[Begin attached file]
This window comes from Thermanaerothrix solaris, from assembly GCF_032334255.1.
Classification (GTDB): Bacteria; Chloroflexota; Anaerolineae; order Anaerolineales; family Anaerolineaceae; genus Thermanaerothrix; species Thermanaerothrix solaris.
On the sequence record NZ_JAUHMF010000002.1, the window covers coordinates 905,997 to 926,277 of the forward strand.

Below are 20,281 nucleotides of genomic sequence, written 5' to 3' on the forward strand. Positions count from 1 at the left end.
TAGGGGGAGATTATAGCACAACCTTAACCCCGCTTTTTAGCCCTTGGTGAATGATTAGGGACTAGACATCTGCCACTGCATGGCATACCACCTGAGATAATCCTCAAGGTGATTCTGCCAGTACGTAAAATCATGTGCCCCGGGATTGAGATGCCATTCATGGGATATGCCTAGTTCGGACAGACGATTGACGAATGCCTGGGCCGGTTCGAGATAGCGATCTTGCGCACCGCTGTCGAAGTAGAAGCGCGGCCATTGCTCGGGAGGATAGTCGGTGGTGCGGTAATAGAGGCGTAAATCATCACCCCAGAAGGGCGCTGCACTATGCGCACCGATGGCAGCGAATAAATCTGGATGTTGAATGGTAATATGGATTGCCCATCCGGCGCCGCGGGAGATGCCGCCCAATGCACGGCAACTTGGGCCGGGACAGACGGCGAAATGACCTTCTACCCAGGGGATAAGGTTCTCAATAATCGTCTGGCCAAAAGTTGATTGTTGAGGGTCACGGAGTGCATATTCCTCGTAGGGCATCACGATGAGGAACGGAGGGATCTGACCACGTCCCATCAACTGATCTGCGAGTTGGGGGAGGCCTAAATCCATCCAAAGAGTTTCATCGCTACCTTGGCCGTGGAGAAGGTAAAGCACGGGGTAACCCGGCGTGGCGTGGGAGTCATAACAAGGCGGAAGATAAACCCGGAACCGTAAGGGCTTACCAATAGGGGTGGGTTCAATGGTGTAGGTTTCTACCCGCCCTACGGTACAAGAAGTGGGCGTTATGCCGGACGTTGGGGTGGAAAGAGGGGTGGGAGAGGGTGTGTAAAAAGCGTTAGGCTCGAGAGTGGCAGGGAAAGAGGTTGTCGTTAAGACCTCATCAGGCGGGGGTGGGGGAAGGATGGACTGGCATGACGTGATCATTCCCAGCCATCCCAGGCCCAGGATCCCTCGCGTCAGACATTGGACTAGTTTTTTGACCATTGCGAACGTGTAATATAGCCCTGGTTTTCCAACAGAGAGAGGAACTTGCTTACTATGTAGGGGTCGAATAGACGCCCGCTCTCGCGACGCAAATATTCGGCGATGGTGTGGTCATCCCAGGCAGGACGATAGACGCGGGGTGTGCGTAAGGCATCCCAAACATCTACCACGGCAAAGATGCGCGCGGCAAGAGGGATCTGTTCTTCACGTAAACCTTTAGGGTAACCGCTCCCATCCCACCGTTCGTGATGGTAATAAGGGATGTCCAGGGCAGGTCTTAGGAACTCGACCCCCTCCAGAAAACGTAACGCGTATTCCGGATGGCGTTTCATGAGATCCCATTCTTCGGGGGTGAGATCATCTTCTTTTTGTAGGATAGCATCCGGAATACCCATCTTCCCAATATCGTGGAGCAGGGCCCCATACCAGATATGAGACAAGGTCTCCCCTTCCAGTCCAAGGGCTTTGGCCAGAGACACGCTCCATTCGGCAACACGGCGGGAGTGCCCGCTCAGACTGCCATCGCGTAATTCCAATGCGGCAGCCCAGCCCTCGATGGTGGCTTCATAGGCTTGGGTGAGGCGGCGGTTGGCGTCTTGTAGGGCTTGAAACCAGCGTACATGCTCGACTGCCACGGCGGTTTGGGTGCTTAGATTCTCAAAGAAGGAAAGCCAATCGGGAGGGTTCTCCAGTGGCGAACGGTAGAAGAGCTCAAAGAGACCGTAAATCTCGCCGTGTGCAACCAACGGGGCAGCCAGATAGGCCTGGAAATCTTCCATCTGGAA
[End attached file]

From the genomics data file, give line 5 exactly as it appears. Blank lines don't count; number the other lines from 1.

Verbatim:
TAGGGGGAGATTATAGCACAACCTTAACCCCGCTTTTTAGCCCTTGGTGAATGATTAGGGACTAGACATCTGCCACTGCATGGCATACCACCTGAGATAATCCTCAAGGTGATTCTGCCAGTACGTAAAATCATGTGCCCCGGGATTGAGATGCCATTCATGGGATATGCCTAGTTCGGACAGACGATTGACGAATGCCTGGGCCGGTTCGAGATAGCGATCTTGCGCACCGCTGTCGAAGTAGAAGCGCGGCCATTGCTCGGGAGGATAGTCGGTGGTGCGGTAATAGAGGCGTAAATCATCACCCCAGAAGGGCGCTGCACTATGCGCACCGATGGCAGCGAATAAATCTGGATGTTGAATGGTAATATGGATTGCCCATCCGGCGCCGCGGGAGATGCCGCCCAATGCACGGCAACTTGGGCCGGGACAGACGGCGAAATGACCTTCTACCCAGGGGATAAGGTTCTCAATAATCGTCTGGCCAAAAGTTGATTGTTGAGGGTCACGGAGTGCATATTCCTCGTAGGGCATCACGATGAGGAACGGAGGGATCTGACCACGTCCCATCAACTGATCTGCGAGTTGGGGGAGGCCTAAATCCATCCAAAGAGTTTCATCGCTACCTTGGCCGTGGAGAAGGTAAAGCACGGGGTAACCCGGCGTGGCGTGGGAGTCATAACAAGGCGGAAGATAAACCCGGAACCGTAAGGGCTTACCAATAGGGGTGGGTTCAATGGTGTAGGTTTCTACCCGCCCTACGGTACAAGAAGTGGGCGTTATGCCGGACGTTGGGGTGGAAAGAGGGGTGGGAGAGGGTGTGTAAAAAGCGTTAGGCTCGAGAGTGGCAGGGAAAGAGGTTGTCGTTAAGACCTCATCAGGCGGGGGTGGGGGAAGGATGGACTGGCATGACGTGATCATTCCCAGCCATCCCAGGCCCAGGATCCCTCGCGTCAGACATTGGACTAGTTTTTTGACCATTGCGAACGTGTAATATAGCCCTGGTTTTCCAACAGAGAGAGGAACTTGCTTACTATGTAGGGGTCGAATAGACGCCCGCTCTCGCGACGCAAATATTCGGCGATGGTGTGGTCATCCCAGGCAGGACGATAGACGCGGGGTGTGCGTAAGGCATCCCAAACATCTACCACGGCAAAGATGCGCGCGGCAAGAGGGATCTGTTCTTCACGTAAACCTTTAGGGTAACCGCTCCCATCCCACCGTTCGTGATGGTAATAAGGGATGTCCAGGGCAGGTCTTAGGAACTCGACCCCCTCCAGAAAACGTAACGCGTATTCCGGATGGCGTTTCATGAGATCCCATTCTTCGGGGGTGAGATCATCTTCTTTTTGTAGGATAGCATCCGGAATACCCATCTTCCCAATATCGTGGAGCAGGGCCCCATACCAGATATGAGACAAGGTCTCCCCTTCCAGTCCAAGGGCTTTGGCCAGAGACACGCTCCATTCGGCAACACGGCGGGAGTGCCCGCTCAGACTGCCATCGCGTAATTCCAATGCGGCAGCCCAGCCCTCGATGGTGGCTTCATAGGCTTGGGTGAGGCGGCGGTTGGCGTCTTGTAGGGCTTGAAACCAGCGTACATGCTCGACTGCCACGGCGGTTTGGGTGCTTAGATTCTCAAAGAAGGAAAGCCAATCGGGAGGGTTCTCCAGTGGCGAACGGTAGAAGAGCTCAAAGAGACCGTAAATCTCGCCGTGTGCAACCAACGGGGCAGCCAGATAGGCCTGGAAATCTTCCATCTGGAA